By Dom Nozzi
In June of 2009, I was asked to join a bus tour in Richmond to determine whether a particular commercial corridor should be included in an upcoming event sponsored by a local sustainability and sprawl citizens group. The event would strive to illustrate examples of sprawl and what Richmond could do about it.
The bus tour starts on the I-195 expressway belt in Richmond, a highway belt that has and continues to induce suburban sprawl, a severing of urban neighborhoods from other neighborhoods and the city center, and draining the (local trip) lifeblood out of the Richmond City Center.
The Mechanicsville Turnpike roadway corridor seems to be a rather classic case of strip commercial development. An “Anywhere USA” Generica. Noteworthy features found on this high capacity, unsafe, high-speed, 5- to 8-lane road predictably include huge retail and office development setbacks (often behind excessively large asphalt parking lots), an absence of a sense of place, and a lack of on-street parking. The hostile nature of the road has clearly contributed to pushing buildings back from the roadway, and making it unlikely that business owners will be willing to bring front building facades and entrances up to the road. Buildings have increasingly turned their backs to the roadway.
The road is punishing and unrewarding, and the dispersal of commercial properties and lack of residential mixed use combines to create a near absence of walking, bicycling or transit use. These features, along with the enormous amounts of surface parking, creates a “park many times” setting, where every trip to another store in the area must be made by car (out on the already overcrowded roadway), rather than a “park once” environment, where people can walk from store to store.
These design attributes makes the corridor unviable for quality transit service. A “Plan B” for a transformation toward transportation choices is thereby effectively foreclosed.
The generic, hostile character is surely one that is unable to induce any level of civic pride in the community. The unpleasant, unlovable roadway, in contrast to more attractive, vibrant streets, makes travel along the corridor seem longer than it really is.
The road is a car-only, car-happy design that delivers a route lacking in any form of transportation choice. The result is a self-perpetuating cycle in which traffic congestion has been responded to by a history of widenings—the addition of travel lanes or turn lanes. Because the resulting bigger road becomes significantly less safe, pleasant or convenient for pedestrians, bicyclists or transit users, the newly widened road recruits new motorists who were, at times, formerly non-motorists, thereby increasing overall auto dependency, and increasing the number of residents urging elected officials to pursue costly, free-flowing, car-happy design. Such design creates additional barriers for non-car travel, which thereby induces even more car dependency and more traffic congestion. Commonly, this downwardly spiraling cycle continues indefinitely (or until the public sector is no longer able to afford to continue the road-widening cycle).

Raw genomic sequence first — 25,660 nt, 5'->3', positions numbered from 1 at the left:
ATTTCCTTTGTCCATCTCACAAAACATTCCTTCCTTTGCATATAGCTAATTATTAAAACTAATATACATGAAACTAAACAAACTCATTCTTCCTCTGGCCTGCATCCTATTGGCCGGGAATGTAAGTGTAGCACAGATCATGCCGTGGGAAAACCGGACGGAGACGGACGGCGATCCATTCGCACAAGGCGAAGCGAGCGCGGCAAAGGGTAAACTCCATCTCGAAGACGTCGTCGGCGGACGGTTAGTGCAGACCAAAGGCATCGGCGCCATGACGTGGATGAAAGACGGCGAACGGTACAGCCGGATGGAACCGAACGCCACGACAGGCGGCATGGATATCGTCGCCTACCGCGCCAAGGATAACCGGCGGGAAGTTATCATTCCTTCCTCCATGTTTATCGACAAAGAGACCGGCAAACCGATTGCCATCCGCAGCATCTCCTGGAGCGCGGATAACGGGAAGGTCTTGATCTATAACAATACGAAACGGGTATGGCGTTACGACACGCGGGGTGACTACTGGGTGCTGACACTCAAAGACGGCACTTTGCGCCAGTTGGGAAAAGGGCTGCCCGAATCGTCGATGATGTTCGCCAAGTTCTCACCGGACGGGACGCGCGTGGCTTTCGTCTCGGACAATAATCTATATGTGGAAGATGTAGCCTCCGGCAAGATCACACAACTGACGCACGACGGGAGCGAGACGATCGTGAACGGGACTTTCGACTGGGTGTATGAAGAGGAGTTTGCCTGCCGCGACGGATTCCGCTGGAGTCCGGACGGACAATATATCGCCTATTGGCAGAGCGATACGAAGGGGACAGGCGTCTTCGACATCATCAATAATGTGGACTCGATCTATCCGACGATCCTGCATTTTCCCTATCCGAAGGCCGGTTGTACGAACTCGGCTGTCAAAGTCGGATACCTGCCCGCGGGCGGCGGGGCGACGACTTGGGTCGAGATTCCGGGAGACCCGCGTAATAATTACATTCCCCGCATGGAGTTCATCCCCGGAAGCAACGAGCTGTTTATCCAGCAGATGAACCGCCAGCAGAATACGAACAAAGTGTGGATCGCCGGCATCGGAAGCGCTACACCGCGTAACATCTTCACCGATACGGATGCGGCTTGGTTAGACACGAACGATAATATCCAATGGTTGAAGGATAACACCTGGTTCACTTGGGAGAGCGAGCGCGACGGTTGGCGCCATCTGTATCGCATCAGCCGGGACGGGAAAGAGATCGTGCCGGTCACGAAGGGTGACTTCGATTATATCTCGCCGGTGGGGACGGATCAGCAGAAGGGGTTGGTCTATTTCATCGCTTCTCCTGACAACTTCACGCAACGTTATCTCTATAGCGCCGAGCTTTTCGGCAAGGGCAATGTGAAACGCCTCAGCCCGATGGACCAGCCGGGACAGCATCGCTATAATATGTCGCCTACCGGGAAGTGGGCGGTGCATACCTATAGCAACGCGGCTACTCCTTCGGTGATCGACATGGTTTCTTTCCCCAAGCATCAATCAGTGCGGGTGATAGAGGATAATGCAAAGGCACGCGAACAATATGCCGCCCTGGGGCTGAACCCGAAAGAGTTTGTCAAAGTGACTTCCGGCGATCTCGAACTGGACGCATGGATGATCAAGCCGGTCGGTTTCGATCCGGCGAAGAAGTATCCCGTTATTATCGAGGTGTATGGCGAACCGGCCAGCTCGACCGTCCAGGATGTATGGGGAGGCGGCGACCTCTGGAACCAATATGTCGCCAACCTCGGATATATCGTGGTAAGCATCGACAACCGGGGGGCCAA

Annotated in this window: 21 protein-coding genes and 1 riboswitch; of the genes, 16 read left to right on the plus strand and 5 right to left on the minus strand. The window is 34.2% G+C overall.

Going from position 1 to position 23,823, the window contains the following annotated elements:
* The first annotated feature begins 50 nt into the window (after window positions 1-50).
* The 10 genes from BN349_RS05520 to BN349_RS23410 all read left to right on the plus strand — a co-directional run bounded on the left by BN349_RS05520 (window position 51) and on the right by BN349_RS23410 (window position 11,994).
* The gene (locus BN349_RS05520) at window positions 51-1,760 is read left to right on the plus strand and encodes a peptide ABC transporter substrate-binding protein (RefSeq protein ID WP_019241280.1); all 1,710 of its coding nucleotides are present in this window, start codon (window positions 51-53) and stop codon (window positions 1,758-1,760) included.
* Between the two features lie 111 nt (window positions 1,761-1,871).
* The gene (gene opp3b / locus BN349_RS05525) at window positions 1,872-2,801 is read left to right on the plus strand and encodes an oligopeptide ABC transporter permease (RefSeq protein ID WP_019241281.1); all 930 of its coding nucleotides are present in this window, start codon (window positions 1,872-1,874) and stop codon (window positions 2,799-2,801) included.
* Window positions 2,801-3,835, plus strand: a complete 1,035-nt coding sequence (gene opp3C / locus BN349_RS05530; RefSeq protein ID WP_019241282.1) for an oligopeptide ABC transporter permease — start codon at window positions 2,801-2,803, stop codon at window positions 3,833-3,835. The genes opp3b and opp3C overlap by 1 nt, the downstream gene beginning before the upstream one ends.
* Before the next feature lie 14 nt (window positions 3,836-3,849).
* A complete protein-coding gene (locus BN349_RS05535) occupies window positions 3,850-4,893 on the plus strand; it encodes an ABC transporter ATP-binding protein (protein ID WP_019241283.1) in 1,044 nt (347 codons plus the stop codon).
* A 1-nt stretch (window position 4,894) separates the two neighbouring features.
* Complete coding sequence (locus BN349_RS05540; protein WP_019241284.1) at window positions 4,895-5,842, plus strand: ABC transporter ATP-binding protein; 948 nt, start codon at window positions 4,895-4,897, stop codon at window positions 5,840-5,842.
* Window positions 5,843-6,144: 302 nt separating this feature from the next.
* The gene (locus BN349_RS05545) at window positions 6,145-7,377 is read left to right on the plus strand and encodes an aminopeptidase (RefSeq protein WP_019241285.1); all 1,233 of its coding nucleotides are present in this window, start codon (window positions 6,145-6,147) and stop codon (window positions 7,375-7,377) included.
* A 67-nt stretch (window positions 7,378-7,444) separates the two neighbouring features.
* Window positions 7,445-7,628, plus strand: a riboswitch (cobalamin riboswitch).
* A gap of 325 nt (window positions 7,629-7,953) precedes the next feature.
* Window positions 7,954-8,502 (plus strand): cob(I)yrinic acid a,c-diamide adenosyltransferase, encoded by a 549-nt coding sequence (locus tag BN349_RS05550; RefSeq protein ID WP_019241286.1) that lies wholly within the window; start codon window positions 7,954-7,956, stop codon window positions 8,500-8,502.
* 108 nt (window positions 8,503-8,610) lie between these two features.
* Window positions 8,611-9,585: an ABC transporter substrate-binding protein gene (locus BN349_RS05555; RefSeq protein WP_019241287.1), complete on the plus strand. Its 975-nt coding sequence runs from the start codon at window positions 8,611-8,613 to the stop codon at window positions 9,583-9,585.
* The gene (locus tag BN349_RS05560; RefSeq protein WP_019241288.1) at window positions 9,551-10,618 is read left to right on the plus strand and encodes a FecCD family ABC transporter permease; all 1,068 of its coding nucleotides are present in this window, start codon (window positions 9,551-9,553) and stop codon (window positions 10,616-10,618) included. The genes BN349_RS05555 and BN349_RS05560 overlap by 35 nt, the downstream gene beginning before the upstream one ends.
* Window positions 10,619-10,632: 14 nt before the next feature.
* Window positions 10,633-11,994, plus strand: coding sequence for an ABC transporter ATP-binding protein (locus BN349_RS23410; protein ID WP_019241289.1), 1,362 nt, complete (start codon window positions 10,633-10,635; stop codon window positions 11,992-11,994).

Given all of the above, it goes without saying that the building architecture along the corridor is “icon” (or “franchise”) architecture which is typical for an Anywhere USA development style, as the road is now highly conducive to Big Box retail franchises. Such retailers seek out larger roadways that are able to draw large volumes of cars from a regional consumer-shed.
Similarly, due to the high-speed roadway and large building setbacks, retailers are compelled to employ jarring, sign-cluttered, brightly lit and day-glow colored features necessary to capture the attention of distant, higher speed motorists.
With modestly-sized roadways, Big Box retail is impossible. With large roadways, Big Box is inevitable. The rise of Big Box retail in the wake of the nationwide construction of large roads has led to the creation of “power centers”, where these large retailers become predatory “category killers” that induces retailers to compete with competitors by engaging in a form of “arms race” in which retailers are continuously striving to out-size their competitors. One result of this one-upsmanship is the exponential growth in excessive per capita retail square footage in places such as Richmond over the past several decades.
Clearly, the large capacity of this multi-lane roadway has expanded commercial markets outward from the Richmond urban area, as is seen by the on-going march of new developments (often a conversion of residential to office and retail) and “For Sale” signs sprouting up as one moves from the Richmond center to more remote, single-use locations. Typically, these For Sale signs are an indicator that the landowner is seeking to cash-in on these roadway changes by converting farms to large-scale residential, office or retail pods that can only be reached by car.